About this Research Topic
In vitro 3D tissue models began in the middle of the 20th century with the use of explant tissue cultures. Today, 3D tissue models range from 3D printed stem cell-laden hydrogels and organoids to whole organ models. The biofabrication techniques utilized to produce these different models vary widely and are continuously advancing. Although biofabrication techniques are evolving rapidly, there is a demand for the further integration of current techniques, development of novel techniques, and new uses for unconventional techniques.
Techniques that dominate this field are electrospinning (eg. traditional and melt-electro writing) and bioprinting (eg. extrusion-based and laser-based). Advancements in electrospinning include the most recent melt-electrospin writing whereby fiber deposition is controlled as if writing with a pen, whereas bioprinting methods are capable of not only integrating cells directly in the printing process, but capable of specifically placing cells in certain areas of the tissue. Moreover, the equipment to combine these techniques is already available for the fabrication of complex structures. The development of bioprinting methods are rapidly progressing, the most recent of which push the boundaries when it comes to the types of structures (eg. the overall dimensions and tissue thickness) that can be fabricated.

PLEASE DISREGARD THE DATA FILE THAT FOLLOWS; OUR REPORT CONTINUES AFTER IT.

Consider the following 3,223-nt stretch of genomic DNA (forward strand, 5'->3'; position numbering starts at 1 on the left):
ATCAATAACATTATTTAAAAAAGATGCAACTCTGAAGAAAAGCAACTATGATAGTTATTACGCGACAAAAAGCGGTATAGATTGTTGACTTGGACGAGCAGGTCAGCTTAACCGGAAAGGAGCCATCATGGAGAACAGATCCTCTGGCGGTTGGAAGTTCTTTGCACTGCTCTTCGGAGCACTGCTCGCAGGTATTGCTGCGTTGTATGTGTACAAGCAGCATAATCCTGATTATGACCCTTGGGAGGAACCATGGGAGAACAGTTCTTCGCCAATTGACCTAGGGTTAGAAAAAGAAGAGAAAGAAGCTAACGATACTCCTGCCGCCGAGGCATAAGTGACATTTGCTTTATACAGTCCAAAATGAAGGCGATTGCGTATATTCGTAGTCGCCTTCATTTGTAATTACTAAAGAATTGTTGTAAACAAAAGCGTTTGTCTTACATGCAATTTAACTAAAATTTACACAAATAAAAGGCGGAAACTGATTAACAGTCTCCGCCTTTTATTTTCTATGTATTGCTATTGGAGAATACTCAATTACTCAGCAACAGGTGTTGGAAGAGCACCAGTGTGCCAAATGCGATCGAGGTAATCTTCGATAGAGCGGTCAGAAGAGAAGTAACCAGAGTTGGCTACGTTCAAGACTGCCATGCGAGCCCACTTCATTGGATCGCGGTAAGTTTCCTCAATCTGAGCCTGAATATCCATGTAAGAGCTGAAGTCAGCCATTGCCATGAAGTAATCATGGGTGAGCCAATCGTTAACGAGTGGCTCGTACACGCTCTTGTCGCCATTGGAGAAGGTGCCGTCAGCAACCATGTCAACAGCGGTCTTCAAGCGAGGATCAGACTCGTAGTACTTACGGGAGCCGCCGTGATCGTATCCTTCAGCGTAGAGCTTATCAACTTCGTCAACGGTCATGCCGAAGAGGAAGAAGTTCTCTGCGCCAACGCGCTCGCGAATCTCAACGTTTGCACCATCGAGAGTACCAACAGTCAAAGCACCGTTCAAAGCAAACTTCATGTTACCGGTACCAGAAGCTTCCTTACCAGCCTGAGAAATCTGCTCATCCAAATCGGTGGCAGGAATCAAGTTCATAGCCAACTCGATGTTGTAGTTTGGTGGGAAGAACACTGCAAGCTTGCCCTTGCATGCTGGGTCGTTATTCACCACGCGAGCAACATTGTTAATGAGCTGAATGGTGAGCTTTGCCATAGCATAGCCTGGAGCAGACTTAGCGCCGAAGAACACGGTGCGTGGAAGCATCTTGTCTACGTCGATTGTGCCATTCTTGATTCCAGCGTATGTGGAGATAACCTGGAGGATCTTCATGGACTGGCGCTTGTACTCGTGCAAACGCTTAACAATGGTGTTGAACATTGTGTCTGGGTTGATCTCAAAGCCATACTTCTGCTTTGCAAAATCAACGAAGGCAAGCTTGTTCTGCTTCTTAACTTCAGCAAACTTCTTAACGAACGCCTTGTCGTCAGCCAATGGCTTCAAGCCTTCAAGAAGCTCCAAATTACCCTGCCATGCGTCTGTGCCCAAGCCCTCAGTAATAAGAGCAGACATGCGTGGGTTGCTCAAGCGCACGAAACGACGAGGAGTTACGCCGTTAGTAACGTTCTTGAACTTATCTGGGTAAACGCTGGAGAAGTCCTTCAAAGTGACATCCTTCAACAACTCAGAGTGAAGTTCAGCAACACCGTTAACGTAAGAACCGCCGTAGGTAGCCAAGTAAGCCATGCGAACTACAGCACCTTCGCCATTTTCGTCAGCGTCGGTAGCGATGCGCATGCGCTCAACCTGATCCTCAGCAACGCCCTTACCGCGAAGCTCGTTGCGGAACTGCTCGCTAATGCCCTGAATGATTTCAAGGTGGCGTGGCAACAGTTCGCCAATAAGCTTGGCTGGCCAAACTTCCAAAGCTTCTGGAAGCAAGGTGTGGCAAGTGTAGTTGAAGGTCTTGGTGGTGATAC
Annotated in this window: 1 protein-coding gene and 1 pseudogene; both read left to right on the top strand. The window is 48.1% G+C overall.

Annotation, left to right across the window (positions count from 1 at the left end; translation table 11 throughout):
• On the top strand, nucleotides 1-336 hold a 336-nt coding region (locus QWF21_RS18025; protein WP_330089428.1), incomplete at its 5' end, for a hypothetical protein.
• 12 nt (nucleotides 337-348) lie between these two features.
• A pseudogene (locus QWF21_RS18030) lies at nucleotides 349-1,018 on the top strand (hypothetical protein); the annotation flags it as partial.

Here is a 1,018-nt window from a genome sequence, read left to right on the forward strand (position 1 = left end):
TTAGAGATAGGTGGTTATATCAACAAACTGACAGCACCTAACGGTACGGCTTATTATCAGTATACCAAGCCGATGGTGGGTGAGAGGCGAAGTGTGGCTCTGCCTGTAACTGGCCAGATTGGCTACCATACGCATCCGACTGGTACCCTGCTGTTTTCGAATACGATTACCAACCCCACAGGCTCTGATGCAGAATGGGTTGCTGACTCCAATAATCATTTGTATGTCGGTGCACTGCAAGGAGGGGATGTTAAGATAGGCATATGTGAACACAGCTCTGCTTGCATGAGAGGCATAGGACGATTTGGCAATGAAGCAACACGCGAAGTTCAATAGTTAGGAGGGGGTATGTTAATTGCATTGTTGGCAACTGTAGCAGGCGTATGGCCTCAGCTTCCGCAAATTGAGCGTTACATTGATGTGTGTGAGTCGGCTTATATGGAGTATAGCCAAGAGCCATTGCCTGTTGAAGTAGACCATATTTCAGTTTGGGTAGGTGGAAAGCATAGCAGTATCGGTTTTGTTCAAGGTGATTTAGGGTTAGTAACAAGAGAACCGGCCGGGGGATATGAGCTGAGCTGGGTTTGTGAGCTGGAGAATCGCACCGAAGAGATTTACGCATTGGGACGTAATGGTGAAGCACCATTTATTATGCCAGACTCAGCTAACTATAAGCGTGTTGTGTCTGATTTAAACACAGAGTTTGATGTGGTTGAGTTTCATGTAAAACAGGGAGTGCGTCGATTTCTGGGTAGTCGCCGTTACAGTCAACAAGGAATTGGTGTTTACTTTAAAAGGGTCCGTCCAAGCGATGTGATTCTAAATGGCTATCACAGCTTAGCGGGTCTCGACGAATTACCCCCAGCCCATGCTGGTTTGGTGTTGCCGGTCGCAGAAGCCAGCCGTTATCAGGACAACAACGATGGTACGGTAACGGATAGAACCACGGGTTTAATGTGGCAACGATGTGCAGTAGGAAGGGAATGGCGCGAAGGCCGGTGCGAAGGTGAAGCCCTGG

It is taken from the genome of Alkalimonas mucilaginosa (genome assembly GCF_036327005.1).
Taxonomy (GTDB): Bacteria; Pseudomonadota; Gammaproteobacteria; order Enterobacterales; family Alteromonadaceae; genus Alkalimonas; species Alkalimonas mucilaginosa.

In this Research Topic, we aim to highlight innovative biofabrication techniques for the production of complex 3D tissue models that more closely resemble the physiological organ-like structure and function. We encourage submissions addressing:
(1) Integration of novel and classical biofabrication techniques
(2) Development of novel biofabrication techniques
(3) Production of healthy or pathological 3D tissue models
(4) Defining biofabrication techniques in reproducible 3D tissue models
(5) Miniature 3D tissue model biofabrication for high-throughput screening
Keywords: Biofabrication, Tissue Engineering, 3D Tissue Model, In Vitro
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